On May 21, 1927, Charles A. Lindbergh Jr. became the most celebrated man in the world. His historic New York-to-Paris solo flight in a single-engine airplane catapulted him to worldwide fame. Detroiters were eager to bask in the glow, in no small part because Lindbergh was born in Detroit.
Charles Lindbergh’s mother, Evangeline Land, graduated from Detroit Central High School and earned a chemistry degree from the University of Michigan. She was teaching science in Little Falls, Minnesota, when she met and married Swedish immigrant Charles August Lindbergh in 1901.
Charles August Lindbergh was a widower, 17 years older than Evangeline. He immigrated as a boy to the U.S. in 1860. A University of Michigan Law School graduate, he became a lawyer and was elected five times to Congress from Minnesota. Charles and Evangeline separated in 1918; he died in 1924.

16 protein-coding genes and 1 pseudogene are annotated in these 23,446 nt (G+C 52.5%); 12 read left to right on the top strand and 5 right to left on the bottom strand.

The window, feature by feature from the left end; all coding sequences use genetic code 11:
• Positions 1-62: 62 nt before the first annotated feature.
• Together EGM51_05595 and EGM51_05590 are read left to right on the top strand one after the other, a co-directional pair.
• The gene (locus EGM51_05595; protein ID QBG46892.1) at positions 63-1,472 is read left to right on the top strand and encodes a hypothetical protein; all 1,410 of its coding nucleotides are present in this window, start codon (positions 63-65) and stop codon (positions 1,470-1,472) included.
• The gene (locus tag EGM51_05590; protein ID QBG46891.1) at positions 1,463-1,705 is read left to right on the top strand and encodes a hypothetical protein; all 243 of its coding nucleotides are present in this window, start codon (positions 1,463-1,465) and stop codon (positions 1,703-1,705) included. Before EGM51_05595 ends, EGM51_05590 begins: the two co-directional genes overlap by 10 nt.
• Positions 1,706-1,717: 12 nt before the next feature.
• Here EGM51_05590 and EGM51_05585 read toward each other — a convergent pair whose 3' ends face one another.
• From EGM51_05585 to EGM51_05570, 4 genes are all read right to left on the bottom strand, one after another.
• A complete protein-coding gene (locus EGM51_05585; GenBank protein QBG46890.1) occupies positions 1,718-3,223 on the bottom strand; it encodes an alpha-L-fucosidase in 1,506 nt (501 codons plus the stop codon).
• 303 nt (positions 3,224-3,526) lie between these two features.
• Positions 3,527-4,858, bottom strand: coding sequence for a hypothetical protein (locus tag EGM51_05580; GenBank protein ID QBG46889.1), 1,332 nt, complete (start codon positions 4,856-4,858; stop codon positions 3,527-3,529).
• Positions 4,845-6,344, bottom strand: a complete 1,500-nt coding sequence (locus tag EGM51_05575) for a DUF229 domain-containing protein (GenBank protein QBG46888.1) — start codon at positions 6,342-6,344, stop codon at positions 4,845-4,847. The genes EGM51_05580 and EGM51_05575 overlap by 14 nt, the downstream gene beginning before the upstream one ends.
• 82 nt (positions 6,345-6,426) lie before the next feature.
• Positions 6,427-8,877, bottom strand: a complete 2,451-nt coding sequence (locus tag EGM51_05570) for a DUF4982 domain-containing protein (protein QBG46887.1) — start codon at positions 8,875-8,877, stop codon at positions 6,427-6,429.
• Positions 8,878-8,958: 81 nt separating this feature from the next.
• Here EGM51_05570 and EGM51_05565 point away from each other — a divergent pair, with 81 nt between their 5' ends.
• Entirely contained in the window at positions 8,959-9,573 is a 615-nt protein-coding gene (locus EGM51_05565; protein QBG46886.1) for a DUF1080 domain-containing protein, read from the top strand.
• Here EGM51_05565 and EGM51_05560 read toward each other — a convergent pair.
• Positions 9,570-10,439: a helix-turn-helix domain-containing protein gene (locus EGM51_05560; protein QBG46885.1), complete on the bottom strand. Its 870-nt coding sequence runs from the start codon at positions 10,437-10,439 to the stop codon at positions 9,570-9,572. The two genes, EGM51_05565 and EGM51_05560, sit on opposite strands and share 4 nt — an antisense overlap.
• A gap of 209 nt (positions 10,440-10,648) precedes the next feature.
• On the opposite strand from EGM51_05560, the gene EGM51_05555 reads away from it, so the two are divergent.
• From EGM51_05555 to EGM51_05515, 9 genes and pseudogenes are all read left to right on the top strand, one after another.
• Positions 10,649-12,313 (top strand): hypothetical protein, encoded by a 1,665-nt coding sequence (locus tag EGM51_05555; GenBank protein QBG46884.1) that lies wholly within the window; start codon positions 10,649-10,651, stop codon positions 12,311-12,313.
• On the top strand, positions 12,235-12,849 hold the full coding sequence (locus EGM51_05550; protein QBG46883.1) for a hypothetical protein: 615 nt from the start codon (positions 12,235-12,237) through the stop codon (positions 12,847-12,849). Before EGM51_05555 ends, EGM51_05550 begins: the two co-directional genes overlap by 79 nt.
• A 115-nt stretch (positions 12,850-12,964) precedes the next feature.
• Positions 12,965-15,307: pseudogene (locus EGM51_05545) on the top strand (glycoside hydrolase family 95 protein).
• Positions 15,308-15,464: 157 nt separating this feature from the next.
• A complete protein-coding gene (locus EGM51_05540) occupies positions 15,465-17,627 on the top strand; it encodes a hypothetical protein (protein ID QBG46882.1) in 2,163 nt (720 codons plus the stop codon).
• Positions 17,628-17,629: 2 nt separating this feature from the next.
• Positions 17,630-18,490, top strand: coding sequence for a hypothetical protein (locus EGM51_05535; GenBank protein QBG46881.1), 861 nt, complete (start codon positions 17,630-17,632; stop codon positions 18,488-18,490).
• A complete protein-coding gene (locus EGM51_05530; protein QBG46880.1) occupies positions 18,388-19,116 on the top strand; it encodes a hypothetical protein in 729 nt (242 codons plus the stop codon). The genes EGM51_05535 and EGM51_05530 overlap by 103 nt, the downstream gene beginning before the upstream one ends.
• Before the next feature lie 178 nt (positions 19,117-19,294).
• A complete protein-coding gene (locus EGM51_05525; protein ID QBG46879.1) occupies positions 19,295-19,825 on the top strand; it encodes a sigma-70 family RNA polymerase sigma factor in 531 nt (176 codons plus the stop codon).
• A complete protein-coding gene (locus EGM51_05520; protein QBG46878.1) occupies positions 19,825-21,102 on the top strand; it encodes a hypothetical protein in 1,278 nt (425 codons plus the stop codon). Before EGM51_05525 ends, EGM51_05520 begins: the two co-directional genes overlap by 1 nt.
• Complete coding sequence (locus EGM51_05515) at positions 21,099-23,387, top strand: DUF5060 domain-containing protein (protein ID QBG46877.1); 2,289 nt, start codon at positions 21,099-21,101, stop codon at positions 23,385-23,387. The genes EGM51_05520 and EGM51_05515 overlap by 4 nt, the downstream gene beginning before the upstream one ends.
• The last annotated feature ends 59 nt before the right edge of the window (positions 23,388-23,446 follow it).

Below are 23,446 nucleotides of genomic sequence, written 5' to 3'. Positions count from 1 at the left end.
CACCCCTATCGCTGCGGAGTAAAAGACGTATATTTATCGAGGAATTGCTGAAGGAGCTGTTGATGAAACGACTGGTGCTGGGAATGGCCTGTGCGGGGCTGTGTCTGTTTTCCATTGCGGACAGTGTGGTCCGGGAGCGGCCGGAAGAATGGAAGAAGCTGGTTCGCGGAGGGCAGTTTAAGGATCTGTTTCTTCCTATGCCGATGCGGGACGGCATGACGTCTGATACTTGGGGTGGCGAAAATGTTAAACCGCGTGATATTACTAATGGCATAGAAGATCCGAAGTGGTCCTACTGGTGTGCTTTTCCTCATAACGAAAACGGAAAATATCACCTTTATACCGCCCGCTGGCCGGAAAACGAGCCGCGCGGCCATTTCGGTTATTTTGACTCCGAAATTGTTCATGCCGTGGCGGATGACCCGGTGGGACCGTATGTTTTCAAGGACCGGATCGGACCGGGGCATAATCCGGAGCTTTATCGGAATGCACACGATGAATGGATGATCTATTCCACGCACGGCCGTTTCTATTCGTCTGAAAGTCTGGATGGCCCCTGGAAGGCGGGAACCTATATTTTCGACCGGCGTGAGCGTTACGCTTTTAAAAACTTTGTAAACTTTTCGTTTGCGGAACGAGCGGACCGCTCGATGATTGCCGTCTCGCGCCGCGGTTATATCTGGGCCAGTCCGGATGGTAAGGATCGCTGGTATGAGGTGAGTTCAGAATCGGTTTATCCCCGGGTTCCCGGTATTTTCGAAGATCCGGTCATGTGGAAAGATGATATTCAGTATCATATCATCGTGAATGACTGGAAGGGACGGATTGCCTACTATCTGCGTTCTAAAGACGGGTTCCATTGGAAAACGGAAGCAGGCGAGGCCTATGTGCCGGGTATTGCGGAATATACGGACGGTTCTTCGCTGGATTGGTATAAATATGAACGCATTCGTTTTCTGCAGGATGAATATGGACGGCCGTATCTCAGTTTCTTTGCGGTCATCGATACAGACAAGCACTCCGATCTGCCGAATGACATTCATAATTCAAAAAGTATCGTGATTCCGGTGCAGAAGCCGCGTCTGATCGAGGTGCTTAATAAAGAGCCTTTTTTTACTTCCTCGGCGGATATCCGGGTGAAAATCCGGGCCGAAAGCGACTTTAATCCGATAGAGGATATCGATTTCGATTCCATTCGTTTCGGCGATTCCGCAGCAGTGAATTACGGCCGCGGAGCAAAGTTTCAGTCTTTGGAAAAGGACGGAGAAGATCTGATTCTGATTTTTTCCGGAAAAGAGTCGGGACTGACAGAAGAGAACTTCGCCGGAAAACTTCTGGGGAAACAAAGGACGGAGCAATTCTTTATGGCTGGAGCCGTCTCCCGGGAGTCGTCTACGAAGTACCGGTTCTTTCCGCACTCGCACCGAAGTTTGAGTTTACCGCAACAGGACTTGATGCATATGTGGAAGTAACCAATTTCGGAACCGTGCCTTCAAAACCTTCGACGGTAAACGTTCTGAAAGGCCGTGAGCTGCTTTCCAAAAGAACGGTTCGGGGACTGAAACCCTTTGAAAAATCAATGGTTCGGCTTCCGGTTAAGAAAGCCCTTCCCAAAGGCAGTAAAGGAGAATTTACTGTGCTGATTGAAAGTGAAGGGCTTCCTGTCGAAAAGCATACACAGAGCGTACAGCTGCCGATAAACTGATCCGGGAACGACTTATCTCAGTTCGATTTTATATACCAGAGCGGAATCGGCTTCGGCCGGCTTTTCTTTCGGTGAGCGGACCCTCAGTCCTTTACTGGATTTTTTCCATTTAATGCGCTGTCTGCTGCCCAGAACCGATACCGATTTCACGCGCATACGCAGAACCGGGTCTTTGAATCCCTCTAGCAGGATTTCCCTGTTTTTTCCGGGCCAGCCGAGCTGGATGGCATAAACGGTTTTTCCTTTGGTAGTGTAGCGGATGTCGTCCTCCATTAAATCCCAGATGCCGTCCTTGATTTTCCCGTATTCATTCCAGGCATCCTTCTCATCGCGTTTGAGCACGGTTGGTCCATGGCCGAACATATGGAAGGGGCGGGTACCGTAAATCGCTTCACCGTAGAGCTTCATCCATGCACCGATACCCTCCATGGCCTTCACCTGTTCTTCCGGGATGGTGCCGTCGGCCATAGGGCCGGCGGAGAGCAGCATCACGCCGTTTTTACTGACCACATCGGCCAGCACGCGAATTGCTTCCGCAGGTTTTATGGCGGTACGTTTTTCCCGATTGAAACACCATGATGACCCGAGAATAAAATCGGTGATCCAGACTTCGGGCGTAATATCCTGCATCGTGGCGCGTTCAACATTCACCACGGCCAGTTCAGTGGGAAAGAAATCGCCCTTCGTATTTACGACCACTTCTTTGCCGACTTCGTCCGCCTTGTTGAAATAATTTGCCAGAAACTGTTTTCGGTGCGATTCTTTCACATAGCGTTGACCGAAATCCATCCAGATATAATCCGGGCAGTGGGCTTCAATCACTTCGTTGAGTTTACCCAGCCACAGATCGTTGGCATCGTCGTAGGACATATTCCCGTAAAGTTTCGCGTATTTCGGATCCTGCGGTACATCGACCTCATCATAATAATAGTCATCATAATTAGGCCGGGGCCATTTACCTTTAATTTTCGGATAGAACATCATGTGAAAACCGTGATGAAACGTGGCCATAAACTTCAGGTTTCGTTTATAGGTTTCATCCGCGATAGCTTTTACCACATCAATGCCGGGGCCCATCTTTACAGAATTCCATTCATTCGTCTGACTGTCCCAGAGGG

Charles A. Lindbergh Jr. was born on Feb. 4, 1902, in Detroit, in his maternal grandparents’ home. His mother came home to Detroit so that her uncle, Dr. Edwin Lodge, could deliver her son.
Throughout his boyhood, during long visits to Detroit from his home in Minnesota, Lindbergh spent hundreds of hours in the basement laboratory of his grandfather’s home, learning how to conduct scientific experiments.
In 1922, 20-year-old Charles Lindbergh leaves the University of Wisconsin, takes flying lessons in Nebraska, and makes his first solo flight. This photo shows his plane, a Curtiss “Jenny,” flying over the Hotel Fort Shelby on Lafayette in 1922.
In 1922, with son Charles touring the country as an air circus acrobat, Evangeline Land Lindbergh returned to the city and taught chemistry at Cass Tech for the next two decades.
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